Breaking Down Obama's Grand Strategy
Does the United States have a grand strategy today? Does it have a coherent set of principles guiding its engagement with the world? These questions have been at the center of recent debates on American foreign policy. In the wake of the president’s widely panned speech at West Point late last month, critics have charged that the United States lacks an overarching design in global affairs; that the country has become rudderless in a stormy sea of international events.
The reality is somewhat different. The Obama administration does have a grand strategy in the sense that there are fairly clear strategic principles that structure its conduct overseas. Those principles revolve around the idea of maintaining American international leadership and primacy, but doing so at lower costs and in ways that better reflect the changing geography of global power. These concepts, moreover, are not obviously wrong or quixotic—given the combination of challenges and constraints that the country now faces, they actually make fairly good sense.
That’s the good news. The bad news is that sensible strategies are not always successful strategies, and the particular grand strategy that the Obama administration has sought to pursue also contains within it a set of key tensions, challenges and dilemmas. These issues touch on some of the fundamental challenges of the grand-strategic endeavor—and they could prove quite serious in the years ahead.
What Is Grand Strategy, Anyway?
Before discussing what U.S. grand strategy is today, it is useful to address what grand strategy is in general.
As I explain in my recent book on the subject, a grand strategy is essentially an integrated set of principles and priorities that give structure to a country’s statecraft. It consists of a series of considered, interlocking judgments: about the nature of the global environment, a country’s highest goals and interests within that environment, the primary threats to those goals and interests, and the ways that finite resources can be deployed accordingly. These judgments make up a sort of intellectual calculus that informs policy, the various concrete initiatives—diplomacy, foreign aid, the use of force—through which states interact with the world. Put simply, a grand strategy is the basic conceptual framework that helps nations navigate a complex and dangerous international environment.
Having a grand strategy is, therefore, essential if states are to maintain focus and discipline in their statecraft, and effectively use their power. Yet getting grand strategy right is never an easy task. The very endeavor of grand strategy requires countries to prioritize among competing challenges and opportunities, and to make painful decisions about trade-offs between various goals and objectives. It forces officials to relate short-term policies to long-term interests, and to both exploit and preserve the myriad sources of national power. Moreover, they must do all of this in a constantly evolving international environment, and amid the furies of domestic and bureaucratic politics at home.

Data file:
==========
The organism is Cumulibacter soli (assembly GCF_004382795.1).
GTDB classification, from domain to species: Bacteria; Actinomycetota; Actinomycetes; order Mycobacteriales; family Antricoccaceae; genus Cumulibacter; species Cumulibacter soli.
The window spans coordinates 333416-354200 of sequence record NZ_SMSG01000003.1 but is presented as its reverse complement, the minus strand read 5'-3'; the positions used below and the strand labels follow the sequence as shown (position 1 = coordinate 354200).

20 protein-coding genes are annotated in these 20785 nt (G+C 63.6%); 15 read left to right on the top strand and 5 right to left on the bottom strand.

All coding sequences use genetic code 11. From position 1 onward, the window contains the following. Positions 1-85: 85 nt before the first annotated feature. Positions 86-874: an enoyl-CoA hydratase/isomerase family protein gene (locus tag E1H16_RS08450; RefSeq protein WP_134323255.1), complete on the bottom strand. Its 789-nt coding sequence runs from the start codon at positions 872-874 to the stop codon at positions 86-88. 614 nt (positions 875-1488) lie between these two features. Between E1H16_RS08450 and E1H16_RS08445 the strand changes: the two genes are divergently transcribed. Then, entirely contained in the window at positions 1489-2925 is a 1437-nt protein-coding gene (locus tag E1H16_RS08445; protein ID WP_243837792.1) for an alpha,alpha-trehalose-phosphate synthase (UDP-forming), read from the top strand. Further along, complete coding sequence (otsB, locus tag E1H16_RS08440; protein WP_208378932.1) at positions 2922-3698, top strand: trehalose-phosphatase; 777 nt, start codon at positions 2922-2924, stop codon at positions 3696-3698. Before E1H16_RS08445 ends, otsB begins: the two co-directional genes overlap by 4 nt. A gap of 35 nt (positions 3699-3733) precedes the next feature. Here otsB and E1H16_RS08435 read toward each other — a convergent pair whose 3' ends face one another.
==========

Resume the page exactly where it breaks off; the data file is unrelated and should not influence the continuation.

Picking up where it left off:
For these reasons, a grand strategy can never be a road map with all of the twists and turns plotted out in advance, or a panacea that somehow wipes away the complexity of the global arena. At best, a grand strategy is simply a collection of generally coherent ideas about where a country seeks to go in the world and how it should seek to get there. These ideas need to be firm and focused enough to keep American policy anchored amid the geopolitical squalls, but also flexible enough to allow adaptation and even improvisation in their implementation. Indeed, the ultimate test of a grand strategy is not whether it provides seamless coherence and flawless performance in a country’s foreign policy; it is whether it simply offers enough coherence and performance so that a country can advance towards its highest objectives over time.
Understanding Obama’s Grand Strategy
So what is President Obama’s grand strategy today? Over the past several years, his administration has gradually assembled a grand strategy based on three overarching ideas, each of which is framed by one of the key geopolitical contexts in which American foreign policy is now operating.
The first of these is the post–Cold War context. By virtually any standard, the post–Cold War order has been extremely favorable to the United States. It’s an order that has been very stable and peaceful by any meaningful historical comparison. It’s an order in which the democratic countries—particularly the United States—have enjoyed a clear preponderance of power. It's also an order that has been very favorable to the further advancement of free markets and democracy. In sum, the post–Cold War order is a world in which the United States can live very comfortably and very advantageously. And so, not surprisingly, the first principle of the Obama administration's grand strategy has been to preserve that order by sustaining the American leadership and primacy on which it rests.